of so instantaneous an effect, and as the
sketch was passed from hand to hand it
seesEied to sow destruction in its path.
Men groaned and fell back limp in their
places, or began screaming and beating
one another on the back, with inarticulate
words and gestures that said much. F61ix,
after one look, ran out into the night, as if
he needed larger surroundings in which
properly to express himself.

The success was tremendous. The re-
semblance of certain people to animals is
an old but always amusing phenomenon ;
but I have never seen it used in caricature
as Gilbert used it. He had drawn M. Ren6
as a supercilious codfish, and every line
of the sinuous body, from the tip of the
tail to the thin-lipped, smiling mouth, was
alive with personality and character.

Gilbert was seized by many hands and
forced into a place at the table of honor,
more paper was ordered, and roars of
laughter broke out as the sketch went the
rounds, amid cries oi ** A bmre / h boire /
F61ix, thou sacred pile of veal! M. the
Foreigner has thirst Hurry yourself,
snail! Look, Fr^d^ique! look at the
mouth, man vieux ! Felicitations, mon-
sieur! Quoif Cafif No— beer! Beer for
all the world! Here, F61ix, kind-of-an-
imbecile! take away these cards! More
paper! Draw me, M. Tfitranger! No;
draw me. Draw F61ix. F61ix, thou fur-
nace, rest tranquil an instant Your health,
monsieur ! A boire / h boire / "

And so, as the drinks were brought,
Gilbert drew his companions, one after
another, until he had a series of ten or a
dozen, some depicted as birds, some as
beasts, some in propria persona, ending with
a graceful sketch of madame, enthroned
and crowned, amid a shower of gold which
fell from a horn of plenty held above her
by the"" Two Angels" themselves. They
were voted magnificent, extraordinary, of
a genius unheard of, of a charm inex-
pressible ; in a word, they were ^patant /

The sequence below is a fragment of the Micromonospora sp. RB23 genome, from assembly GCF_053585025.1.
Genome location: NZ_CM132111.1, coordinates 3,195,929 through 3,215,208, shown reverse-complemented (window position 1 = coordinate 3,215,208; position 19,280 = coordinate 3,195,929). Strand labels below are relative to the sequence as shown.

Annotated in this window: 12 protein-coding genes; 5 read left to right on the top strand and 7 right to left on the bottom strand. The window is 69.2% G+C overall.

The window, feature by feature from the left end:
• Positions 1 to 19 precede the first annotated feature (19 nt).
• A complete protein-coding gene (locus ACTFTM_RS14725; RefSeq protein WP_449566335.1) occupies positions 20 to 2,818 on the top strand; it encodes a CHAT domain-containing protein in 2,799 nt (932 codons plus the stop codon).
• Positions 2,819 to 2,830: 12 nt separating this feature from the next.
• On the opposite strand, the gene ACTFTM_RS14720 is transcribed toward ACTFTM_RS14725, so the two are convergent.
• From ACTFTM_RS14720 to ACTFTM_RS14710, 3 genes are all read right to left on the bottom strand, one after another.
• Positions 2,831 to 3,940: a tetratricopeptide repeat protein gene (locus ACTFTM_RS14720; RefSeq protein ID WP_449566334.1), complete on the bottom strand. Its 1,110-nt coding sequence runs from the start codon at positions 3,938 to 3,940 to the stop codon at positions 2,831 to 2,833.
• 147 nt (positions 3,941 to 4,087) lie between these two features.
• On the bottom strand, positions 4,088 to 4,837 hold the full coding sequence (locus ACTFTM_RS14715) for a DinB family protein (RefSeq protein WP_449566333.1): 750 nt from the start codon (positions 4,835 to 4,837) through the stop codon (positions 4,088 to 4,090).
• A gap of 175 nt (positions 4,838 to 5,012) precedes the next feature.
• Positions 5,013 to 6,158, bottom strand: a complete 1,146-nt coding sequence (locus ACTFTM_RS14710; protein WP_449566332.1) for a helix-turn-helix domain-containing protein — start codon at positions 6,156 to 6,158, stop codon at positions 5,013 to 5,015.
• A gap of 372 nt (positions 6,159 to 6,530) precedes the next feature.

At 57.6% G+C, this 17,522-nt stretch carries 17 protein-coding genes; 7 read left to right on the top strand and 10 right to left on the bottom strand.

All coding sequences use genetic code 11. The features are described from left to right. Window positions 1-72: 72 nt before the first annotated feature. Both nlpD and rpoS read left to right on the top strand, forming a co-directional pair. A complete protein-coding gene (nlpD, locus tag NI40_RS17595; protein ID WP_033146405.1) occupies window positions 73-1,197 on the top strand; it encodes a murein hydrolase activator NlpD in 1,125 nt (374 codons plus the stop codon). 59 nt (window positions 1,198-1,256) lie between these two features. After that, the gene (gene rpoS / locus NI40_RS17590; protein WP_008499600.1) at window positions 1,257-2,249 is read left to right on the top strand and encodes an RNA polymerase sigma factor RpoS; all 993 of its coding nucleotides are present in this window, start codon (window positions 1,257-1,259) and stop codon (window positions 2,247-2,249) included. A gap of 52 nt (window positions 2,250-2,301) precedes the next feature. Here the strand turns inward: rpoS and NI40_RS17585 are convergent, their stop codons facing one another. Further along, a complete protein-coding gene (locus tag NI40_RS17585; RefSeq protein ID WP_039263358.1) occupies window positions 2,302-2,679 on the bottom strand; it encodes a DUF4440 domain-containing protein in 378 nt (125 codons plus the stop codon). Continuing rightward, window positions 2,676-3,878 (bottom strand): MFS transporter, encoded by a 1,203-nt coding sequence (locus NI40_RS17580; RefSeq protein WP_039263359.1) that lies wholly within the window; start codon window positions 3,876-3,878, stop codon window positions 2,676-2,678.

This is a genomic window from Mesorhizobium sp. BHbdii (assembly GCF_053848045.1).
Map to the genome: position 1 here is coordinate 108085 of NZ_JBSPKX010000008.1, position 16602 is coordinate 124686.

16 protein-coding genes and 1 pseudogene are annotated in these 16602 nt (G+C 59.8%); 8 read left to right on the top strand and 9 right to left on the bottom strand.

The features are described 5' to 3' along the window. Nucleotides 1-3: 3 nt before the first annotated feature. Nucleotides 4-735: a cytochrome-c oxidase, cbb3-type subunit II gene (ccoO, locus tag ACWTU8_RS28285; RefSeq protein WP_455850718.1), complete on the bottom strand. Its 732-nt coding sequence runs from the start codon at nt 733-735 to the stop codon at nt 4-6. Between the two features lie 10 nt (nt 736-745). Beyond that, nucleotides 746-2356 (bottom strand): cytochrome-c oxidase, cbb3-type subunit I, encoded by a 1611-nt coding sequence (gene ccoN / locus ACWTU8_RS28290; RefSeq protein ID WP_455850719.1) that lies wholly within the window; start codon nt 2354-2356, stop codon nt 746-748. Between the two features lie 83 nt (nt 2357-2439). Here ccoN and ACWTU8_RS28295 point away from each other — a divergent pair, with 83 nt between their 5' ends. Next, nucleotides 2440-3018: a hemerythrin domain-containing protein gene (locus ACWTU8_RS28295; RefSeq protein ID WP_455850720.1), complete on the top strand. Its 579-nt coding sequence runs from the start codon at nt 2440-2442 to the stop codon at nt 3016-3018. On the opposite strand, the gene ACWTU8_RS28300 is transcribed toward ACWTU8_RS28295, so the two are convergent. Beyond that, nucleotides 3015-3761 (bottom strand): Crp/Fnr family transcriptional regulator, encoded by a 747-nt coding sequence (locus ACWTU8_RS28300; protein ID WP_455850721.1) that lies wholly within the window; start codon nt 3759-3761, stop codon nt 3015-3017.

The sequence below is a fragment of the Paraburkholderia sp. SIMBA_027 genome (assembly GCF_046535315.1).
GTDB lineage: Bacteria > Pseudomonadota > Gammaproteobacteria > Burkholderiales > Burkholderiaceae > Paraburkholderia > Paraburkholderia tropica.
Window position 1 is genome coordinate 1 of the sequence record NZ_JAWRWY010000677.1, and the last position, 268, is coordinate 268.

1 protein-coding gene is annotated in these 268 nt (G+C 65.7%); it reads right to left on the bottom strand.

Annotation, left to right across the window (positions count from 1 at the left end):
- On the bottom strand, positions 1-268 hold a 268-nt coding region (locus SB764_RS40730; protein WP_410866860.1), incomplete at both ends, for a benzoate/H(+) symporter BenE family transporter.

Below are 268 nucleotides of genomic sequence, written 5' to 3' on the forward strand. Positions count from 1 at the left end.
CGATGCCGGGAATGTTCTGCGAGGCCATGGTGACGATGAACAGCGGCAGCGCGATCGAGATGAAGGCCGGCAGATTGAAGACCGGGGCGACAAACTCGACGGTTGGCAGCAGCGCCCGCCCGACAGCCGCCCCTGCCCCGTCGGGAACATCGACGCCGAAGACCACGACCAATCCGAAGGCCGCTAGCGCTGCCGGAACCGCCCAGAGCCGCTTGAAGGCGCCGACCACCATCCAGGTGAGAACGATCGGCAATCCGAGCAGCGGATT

And when that is said, language can do no
more. The rest was expressed by more
tra3rs of beer, by songs, by an impassioned
speech, in which M. Ren6 referred to Gil-
bert as " ce Raphael de nos jours, who had
no ionger the right to call himself a stran-
ger among us ; for," he continued, " I, too,
am affiliated with America ; I have an uncle
in Brazil." In a magnificent reply, Gil-

bert described himself as a traveler in
the desert who had found a beautiful
oasis (he made a wild guess at ''oasis,"
pronouncing it as he supposed it ought to
be in French), and ended with a peroration
relative to Lafayette and the "sister re-
publics," which brought the evening to a
climax. Then the *' Marseillaise" was sung,
and, the national hymn of America being
called for, Gilbert taught them the famous
version of " Jean Br-rown*s B^be."

It was time to close, and M. le Patron
wound up the clock ; madame rattled the
cash-drawer suggestively and smiled at the
forces intrenched behind a barrier of sau-
cers ; and F61ix began piling up the chairs
on the terrace. After some complicated
figuring, the saucers were divided and the
bill was paid, though Gilbert was politely
but finally excluded from any part of this
transaction. " Jean Br-rown's B^b^ " was
sung as a recessional, the entire company
marching three times around the room,
with profound salutations each time they
passed madame's desk, and so out on to
the quay between M. le Patron and F^lix,
who stood like grinning caryatides on each
side of the door.

The disheveled Ren^ clung to Gilbert's
arm, inquiring from time to time if mon-
sieur had by chance met his uncle in Bra-
zil. ** He is a big one, monsieur, with
white hair,— a soldier." At the comer a
consultation wgfS held. Fred^rique knew of
another caf^ which he said was perpetually
open, and the vote to proceed there was
virtually unanimous. But Gilbert thought
vaguely of the morrow, and though he had
quite forgotten the exact reason of his
coming, he knew that it was important,
and that his hotel was a half-mile distant
down the quay. Without stopping to
argue, he suddenly wrenched his arm from
the grasp of the Brazilian, leaped, and
bolted. His comrades, taken by surprise,
stood for a moment watching him ; then,
like a pack of hounds, they sprang baying
to the pursuit.

Gilbert heard their cries and steered a
course between two granite posts which
marked an inclosure on the quay. The
posts were connected by an iron chain,
but this Gilbert failed to notice. No one
of the pursuing pack noticed it, either, and
the fall thereof was terrible.

They lay like wounded soldiers on the
pavement, rubbing knees and elbows,— all

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but M. Ken^, who had not noticed the
fall, apparendy ; ior he was up in an instant,
and precipitated himself on Gilbert, sum-
moning his friends about him. But the
exercise and the shock had brought most
of them to their senses, and reason swayed
the council. Before dispersing, however,